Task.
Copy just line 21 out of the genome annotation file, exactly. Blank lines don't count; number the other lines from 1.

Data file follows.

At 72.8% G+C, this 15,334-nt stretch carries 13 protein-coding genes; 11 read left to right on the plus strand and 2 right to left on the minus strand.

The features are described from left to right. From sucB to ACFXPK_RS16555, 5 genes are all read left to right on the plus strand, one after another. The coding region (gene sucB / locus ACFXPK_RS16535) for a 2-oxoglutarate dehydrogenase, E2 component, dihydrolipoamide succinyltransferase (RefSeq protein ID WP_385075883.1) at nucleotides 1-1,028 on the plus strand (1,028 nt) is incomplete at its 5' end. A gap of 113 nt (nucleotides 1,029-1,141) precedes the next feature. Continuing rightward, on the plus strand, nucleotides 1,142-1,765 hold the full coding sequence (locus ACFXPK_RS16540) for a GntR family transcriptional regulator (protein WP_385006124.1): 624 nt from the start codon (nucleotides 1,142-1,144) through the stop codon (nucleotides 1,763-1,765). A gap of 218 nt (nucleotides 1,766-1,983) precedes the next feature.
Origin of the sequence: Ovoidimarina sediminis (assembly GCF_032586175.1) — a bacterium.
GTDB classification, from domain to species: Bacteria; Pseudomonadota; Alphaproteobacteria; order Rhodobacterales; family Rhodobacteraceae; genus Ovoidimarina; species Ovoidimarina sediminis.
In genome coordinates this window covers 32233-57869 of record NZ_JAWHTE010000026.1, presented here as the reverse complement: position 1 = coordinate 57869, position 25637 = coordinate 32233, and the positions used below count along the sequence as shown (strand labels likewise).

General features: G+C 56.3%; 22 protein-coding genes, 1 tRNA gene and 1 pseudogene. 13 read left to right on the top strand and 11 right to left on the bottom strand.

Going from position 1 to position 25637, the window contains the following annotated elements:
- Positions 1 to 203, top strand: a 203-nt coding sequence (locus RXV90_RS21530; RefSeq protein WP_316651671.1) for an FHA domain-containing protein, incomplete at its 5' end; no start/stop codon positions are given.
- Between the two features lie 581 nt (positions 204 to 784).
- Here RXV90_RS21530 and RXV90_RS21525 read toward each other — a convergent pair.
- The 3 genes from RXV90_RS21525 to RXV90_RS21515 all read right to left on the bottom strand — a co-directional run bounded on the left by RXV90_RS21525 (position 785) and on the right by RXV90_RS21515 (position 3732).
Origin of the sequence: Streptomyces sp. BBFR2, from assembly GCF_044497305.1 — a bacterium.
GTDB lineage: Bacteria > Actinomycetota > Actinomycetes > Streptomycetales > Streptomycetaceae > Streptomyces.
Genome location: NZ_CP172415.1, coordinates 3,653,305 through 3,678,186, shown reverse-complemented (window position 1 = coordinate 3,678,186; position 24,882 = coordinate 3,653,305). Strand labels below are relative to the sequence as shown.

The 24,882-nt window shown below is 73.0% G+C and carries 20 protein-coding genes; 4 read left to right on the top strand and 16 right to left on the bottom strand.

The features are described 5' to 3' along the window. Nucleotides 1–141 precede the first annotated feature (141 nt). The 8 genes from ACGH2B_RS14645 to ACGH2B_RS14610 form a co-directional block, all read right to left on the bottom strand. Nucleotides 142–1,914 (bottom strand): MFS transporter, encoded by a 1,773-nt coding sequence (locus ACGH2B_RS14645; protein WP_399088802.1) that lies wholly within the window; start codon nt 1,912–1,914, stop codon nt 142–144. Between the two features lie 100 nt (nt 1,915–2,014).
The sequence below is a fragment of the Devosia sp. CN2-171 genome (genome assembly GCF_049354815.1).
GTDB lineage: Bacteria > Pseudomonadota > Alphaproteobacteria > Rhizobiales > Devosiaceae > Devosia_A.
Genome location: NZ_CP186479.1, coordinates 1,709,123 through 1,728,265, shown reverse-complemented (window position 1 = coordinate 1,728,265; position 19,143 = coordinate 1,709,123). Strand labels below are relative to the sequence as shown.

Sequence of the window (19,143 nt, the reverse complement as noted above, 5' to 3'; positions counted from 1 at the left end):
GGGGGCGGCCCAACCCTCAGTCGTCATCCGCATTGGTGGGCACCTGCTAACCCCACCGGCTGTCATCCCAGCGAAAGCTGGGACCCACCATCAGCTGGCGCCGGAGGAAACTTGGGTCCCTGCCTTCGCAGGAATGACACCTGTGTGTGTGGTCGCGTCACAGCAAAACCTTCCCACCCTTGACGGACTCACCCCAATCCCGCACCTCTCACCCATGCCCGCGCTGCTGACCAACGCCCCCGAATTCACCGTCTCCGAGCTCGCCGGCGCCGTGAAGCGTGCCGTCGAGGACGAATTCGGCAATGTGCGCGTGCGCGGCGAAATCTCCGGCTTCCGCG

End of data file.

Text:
GGGGGCGGCCCAACCCTCAGTCGTCATCCGCATTGGTGGGCACCTGCTAACCCCACCGGCTGTCATCCCAGCGAAAGCTGGGACCCACCATCAGCTGGCGCCGGAGGAAACTTGGGTCCCTGCCTTCGCAGGAATGACACCTGTGTGTGTGGTCGCGTCACAGCAAAACCTTCCCACCCTTGACGGACTCACCCCAATCCCGCACCTCTCACCCATGCCCGCGCTGCTGACCAACGCCCCCGAATTCACCGTCTCCGAGCTCGCCGGCGCCGTGAAGCGTGCCGTCGAGGACGAATTCGGCAATGTGCGCGTGCGCGGCGAAATCTCCGGCTTCCGCG